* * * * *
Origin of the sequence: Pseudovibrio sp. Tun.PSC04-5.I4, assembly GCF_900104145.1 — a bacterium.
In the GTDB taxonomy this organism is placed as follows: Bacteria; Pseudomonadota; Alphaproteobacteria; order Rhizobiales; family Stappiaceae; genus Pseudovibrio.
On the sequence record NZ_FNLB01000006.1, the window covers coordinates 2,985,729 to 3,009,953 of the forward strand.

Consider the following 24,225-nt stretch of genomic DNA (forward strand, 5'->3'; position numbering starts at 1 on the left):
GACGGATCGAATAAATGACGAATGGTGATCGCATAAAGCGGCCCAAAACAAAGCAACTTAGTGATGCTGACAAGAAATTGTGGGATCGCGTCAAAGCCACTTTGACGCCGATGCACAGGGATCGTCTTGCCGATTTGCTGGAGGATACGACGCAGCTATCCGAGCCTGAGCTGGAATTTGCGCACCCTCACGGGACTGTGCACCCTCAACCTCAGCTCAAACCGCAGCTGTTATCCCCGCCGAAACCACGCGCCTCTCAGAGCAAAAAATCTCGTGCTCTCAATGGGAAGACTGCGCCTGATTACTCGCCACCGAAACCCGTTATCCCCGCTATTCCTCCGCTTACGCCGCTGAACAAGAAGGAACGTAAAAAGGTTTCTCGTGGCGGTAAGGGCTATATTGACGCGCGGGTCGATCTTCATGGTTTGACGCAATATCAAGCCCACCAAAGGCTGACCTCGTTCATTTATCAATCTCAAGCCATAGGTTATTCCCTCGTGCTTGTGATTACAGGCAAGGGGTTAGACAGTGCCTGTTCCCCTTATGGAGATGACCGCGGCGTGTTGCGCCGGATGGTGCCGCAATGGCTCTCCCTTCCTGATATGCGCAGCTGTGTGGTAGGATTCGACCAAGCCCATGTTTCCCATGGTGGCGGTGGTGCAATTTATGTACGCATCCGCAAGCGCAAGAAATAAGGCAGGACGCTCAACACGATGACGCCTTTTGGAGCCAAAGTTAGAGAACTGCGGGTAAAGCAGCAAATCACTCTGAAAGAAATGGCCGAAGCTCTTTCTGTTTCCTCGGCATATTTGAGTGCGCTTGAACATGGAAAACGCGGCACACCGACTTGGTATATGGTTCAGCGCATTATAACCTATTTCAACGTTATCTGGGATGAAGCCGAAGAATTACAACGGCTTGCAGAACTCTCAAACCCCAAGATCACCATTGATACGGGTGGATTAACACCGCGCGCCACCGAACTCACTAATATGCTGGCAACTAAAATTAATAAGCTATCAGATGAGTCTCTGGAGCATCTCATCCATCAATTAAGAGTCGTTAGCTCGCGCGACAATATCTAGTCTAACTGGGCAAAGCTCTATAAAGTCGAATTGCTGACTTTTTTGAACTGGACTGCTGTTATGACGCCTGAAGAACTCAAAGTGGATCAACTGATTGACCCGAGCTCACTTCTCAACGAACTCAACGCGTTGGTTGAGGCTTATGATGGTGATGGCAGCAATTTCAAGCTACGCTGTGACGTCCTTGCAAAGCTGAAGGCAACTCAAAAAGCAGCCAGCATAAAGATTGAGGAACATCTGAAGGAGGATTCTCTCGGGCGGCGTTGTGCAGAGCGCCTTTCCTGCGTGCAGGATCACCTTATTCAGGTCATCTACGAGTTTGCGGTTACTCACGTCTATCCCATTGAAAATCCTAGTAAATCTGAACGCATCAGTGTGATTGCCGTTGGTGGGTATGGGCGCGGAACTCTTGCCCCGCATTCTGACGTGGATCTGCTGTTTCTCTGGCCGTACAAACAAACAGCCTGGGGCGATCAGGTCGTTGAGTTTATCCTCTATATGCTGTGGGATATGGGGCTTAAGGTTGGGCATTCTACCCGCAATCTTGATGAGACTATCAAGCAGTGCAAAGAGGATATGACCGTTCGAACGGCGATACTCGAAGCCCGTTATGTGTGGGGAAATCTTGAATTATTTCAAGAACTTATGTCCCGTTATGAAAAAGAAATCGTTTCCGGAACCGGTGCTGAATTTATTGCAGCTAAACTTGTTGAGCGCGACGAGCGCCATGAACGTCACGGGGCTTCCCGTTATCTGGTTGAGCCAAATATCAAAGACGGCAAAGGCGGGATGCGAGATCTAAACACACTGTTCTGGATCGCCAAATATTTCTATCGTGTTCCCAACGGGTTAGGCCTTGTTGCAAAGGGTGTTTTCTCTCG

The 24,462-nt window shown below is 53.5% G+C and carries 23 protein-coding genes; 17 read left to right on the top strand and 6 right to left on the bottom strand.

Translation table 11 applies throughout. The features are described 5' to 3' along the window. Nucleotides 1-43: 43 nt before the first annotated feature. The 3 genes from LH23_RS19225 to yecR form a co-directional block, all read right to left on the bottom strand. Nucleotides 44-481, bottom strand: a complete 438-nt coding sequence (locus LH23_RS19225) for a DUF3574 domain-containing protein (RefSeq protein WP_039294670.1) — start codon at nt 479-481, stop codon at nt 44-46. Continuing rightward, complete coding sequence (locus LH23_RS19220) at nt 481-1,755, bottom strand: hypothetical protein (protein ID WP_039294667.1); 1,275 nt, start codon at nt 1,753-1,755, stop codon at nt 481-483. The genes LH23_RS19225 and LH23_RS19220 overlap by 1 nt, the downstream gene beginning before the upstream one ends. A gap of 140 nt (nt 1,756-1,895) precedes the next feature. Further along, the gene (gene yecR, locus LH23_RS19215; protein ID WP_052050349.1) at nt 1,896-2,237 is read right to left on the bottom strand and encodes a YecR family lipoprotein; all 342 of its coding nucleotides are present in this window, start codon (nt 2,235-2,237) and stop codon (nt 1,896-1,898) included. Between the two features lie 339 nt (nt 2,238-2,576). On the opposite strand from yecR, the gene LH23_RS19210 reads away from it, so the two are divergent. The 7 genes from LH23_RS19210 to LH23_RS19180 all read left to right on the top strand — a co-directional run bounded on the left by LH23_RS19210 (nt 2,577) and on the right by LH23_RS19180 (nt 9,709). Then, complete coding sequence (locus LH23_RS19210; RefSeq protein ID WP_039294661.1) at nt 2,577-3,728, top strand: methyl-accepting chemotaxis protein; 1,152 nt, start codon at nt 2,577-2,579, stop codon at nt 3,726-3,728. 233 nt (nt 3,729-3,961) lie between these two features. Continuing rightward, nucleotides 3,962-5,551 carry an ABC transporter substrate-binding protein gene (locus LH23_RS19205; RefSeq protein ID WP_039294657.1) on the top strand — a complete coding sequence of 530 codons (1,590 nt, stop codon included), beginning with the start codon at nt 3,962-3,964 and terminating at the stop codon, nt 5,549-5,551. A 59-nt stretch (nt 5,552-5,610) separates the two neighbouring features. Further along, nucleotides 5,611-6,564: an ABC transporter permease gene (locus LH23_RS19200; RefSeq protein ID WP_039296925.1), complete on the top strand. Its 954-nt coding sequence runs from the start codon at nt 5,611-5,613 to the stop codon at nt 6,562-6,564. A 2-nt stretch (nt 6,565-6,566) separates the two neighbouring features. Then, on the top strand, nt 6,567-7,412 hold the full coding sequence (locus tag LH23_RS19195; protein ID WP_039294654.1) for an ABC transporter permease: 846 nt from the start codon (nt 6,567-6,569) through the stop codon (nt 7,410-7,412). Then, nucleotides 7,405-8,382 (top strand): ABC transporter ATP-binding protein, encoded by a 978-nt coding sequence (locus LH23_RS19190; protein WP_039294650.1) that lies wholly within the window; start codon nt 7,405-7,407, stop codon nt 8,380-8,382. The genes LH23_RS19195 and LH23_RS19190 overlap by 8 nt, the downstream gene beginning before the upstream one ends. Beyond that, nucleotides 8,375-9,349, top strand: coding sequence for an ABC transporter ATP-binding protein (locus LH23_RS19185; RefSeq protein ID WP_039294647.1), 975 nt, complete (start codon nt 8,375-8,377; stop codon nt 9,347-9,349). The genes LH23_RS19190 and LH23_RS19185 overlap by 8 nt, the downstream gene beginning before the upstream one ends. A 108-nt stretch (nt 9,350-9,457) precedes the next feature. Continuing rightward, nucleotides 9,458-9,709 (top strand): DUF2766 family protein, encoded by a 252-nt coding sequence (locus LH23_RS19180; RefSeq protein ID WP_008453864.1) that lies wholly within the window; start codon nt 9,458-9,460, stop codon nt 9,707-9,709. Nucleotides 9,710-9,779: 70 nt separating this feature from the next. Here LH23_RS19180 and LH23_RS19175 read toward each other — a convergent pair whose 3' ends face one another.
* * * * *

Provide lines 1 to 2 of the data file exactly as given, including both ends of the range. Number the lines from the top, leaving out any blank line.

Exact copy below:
Origin of the sequence: Pseudovibrio sp. Tun.PSC04-5.I4, assembly GCF_900104145.1 — a bacterium.
In the GTDB taxonomy this organism is placed as follows: Bacteria; Pseudomonadota; Alphaproteobacteria; order Rhizobiales; family Stappiaceae; genus Pseudovibrio.